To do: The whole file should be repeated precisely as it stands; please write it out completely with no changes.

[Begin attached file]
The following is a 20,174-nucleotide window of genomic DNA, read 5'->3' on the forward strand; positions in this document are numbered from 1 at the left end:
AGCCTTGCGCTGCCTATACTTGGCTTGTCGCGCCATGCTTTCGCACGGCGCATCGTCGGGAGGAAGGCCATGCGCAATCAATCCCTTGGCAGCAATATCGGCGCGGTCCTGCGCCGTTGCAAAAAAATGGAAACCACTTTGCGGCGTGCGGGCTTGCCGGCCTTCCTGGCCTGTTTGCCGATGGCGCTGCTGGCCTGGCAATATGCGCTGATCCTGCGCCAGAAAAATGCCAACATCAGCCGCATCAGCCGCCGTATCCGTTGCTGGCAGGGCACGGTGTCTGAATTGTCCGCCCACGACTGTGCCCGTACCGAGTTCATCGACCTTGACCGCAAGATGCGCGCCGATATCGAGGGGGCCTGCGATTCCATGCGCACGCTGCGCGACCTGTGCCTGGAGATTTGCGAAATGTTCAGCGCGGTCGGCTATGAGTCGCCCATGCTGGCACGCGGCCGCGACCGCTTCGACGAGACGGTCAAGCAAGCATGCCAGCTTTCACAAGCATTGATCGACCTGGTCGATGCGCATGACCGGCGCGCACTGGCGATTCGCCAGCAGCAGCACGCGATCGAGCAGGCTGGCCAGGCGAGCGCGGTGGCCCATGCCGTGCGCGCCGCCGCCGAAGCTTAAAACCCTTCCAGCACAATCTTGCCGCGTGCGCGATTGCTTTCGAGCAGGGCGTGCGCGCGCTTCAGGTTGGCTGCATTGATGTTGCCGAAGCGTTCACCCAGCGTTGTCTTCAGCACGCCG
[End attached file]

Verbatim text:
The following is a 20,174-nucleotide window of genomic DNA, read 5'->3' on the forward strand; positions in this document are numbered from 1 at the left end:
AGCCTTGCGCTGCCTATACTTGGCTTGTCGCGCCATGCTTTCGCACGGCGCATCGTCGGGAGGAAGGCCATGCGCAATCAATCCCTTGGCAGCAATATCGGCGCGGTCCTGCGCCGTTGCAAAAAAATGGAAACCACTTTGCGGCGTGCGGGCTTGCCGGCCTTCCTGGCCTGTTTGCCGATGGCGCTGCTGGCCTGGCAATATGCGCTGATCCTGCGCCAGAAAAATGCCAACATCAGCCGCATCAGCCGCCGTATCCGTTGCTGGCAGGGCACGGTGTCTGAATTGTCCGCCCACGACTGTGCCCGTACCGAGTTCATCGACCTTGACCGCAAGATGCGCGCCGATATCGAGGGGGCCTGCGATTCCATGCGCACGCTGCGCGACCTGTGCCTGGAGATTTGCGAAATGTTCAGCGCGGTCGGCTATGAGTCGCCCATGCTGGCACGCGGCCGCGACCGCTTCGACGAGACGGTCAAGCAAGCATGCCAGCTTTCACAAGCATTGATCGACCTGGTCGATGCGCATGACCGGCGCGCACTGGCGATTCGCCAGCAGCAGCACGCGATCGAGCAGGCTGGCCAGGCGAGCGCGGTGGCCCATGCCGTGCGCGCCGCCGCCGAAGCTTAAAACCCTTCCAGCACAATCTTGCCGCGTGCGCGATTGCTTTCGAGCAGGGCGTGCGCGCGCTTCAGGTTGGCTGCATTGATGTTGCCGAAGCGTTCACCCAGCGTTGTCTTCAGCACGCCG